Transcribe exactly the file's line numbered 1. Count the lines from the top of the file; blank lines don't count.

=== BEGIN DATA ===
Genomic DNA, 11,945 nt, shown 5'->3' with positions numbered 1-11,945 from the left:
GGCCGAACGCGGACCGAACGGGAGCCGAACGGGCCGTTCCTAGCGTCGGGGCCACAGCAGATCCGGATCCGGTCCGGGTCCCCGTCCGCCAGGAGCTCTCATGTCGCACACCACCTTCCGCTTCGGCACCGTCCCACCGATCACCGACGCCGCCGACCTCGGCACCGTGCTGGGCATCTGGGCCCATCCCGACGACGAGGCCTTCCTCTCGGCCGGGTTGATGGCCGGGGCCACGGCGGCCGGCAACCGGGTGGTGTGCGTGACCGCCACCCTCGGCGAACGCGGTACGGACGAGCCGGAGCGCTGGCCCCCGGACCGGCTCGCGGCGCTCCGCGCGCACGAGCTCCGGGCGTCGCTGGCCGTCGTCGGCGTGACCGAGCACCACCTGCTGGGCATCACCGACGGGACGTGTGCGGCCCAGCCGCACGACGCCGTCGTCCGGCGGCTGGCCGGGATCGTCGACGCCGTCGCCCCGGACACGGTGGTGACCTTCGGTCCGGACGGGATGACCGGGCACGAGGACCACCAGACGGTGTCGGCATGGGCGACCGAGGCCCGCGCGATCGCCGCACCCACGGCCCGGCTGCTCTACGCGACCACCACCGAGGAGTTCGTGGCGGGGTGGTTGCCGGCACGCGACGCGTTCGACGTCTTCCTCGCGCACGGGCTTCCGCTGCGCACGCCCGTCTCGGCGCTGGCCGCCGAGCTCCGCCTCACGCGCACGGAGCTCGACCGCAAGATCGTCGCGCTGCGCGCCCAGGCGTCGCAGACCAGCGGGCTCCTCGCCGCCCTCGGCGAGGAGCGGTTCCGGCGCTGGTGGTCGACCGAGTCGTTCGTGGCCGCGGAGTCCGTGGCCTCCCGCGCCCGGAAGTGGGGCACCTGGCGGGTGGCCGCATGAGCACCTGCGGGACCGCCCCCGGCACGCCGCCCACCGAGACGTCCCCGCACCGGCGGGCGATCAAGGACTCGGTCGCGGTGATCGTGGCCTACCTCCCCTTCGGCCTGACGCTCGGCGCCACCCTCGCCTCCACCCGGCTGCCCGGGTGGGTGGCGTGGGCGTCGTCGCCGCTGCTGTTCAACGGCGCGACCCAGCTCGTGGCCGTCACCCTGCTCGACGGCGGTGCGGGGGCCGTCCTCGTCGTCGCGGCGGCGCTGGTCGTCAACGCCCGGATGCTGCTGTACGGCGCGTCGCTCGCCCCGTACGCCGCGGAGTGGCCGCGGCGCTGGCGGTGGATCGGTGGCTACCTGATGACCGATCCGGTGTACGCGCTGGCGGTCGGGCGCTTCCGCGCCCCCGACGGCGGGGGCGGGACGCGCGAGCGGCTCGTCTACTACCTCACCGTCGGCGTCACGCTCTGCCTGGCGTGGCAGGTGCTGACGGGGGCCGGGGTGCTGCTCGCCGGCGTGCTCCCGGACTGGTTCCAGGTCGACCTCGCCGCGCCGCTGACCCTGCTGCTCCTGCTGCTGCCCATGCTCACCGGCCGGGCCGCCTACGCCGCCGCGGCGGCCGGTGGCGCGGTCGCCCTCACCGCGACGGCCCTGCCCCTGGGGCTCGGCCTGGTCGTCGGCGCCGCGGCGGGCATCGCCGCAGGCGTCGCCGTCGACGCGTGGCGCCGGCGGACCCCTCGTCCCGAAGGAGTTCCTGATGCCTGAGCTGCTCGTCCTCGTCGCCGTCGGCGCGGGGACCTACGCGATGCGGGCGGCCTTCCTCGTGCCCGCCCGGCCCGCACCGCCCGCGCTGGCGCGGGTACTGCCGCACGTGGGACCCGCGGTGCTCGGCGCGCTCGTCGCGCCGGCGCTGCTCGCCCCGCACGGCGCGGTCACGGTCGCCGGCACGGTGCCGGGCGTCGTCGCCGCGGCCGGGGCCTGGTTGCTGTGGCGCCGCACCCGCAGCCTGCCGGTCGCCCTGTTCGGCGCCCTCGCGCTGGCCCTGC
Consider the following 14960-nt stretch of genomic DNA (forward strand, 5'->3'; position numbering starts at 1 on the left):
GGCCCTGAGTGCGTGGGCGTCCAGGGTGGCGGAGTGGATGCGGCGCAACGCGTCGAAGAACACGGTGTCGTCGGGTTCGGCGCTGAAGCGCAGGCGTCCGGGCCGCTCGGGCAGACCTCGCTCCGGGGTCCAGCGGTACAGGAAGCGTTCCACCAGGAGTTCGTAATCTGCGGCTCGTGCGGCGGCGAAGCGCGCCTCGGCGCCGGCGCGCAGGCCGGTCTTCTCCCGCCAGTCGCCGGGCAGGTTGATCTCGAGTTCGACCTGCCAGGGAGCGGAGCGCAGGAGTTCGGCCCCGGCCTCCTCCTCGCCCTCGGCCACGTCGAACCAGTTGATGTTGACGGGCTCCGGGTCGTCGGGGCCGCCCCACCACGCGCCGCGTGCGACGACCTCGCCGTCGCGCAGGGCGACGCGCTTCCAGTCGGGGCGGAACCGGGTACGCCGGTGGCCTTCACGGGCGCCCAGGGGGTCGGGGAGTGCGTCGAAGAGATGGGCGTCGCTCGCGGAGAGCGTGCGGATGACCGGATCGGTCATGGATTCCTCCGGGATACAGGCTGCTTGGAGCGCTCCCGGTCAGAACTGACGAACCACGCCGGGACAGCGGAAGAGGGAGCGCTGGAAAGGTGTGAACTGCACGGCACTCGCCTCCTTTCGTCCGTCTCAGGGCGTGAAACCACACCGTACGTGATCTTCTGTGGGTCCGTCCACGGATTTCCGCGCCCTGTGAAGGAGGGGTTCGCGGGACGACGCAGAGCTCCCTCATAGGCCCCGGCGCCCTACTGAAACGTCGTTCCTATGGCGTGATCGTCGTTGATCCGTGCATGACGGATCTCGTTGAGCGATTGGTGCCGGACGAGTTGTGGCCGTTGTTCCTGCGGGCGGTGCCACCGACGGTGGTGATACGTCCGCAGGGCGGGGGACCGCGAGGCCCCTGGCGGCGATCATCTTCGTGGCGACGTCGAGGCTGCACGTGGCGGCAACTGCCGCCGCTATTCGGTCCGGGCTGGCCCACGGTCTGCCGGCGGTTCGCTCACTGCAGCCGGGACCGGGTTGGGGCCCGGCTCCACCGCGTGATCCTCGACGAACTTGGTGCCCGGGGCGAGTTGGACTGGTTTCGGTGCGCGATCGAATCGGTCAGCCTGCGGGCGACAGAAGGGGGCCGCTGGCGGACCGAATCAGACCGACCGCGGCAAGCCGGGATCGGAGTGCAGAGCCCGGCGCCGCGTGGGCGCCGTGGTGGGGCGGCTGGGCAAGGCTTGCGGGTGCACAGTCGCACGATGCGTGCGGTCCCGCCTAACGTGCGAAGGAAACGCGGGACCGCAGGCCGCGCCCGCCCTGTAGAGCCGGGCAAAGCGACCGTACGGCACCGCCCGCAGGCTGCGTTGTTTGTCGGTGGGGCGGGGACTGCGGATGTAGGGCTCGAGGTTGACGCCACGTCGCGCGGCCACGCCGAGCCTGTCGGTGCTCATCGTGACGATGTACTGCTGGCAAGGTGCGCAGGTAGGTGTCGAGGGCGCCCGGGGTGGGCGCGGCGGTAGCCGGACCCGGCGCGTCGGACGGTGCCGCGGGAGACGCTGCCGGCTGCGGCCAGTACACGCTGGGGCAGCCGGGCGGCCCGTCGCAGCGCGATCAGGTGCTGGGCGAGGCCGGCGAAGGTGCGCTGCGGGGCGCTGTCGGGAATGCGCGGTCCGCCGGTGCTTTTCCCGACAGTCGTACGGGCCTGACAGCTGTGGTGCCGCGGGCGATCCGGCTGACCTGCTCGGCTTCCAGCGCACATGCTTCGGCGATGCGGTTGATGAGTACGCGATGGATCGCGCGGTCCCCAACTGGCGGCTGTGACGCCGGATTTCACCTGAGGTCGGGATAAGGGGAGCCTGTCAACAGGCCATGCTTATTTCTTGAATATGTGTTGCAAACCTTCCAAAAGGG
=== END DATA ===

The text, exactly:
Genomic DNA, 11,945 nt, shown 5'->3' with positions numbered 1-11,945 from the left: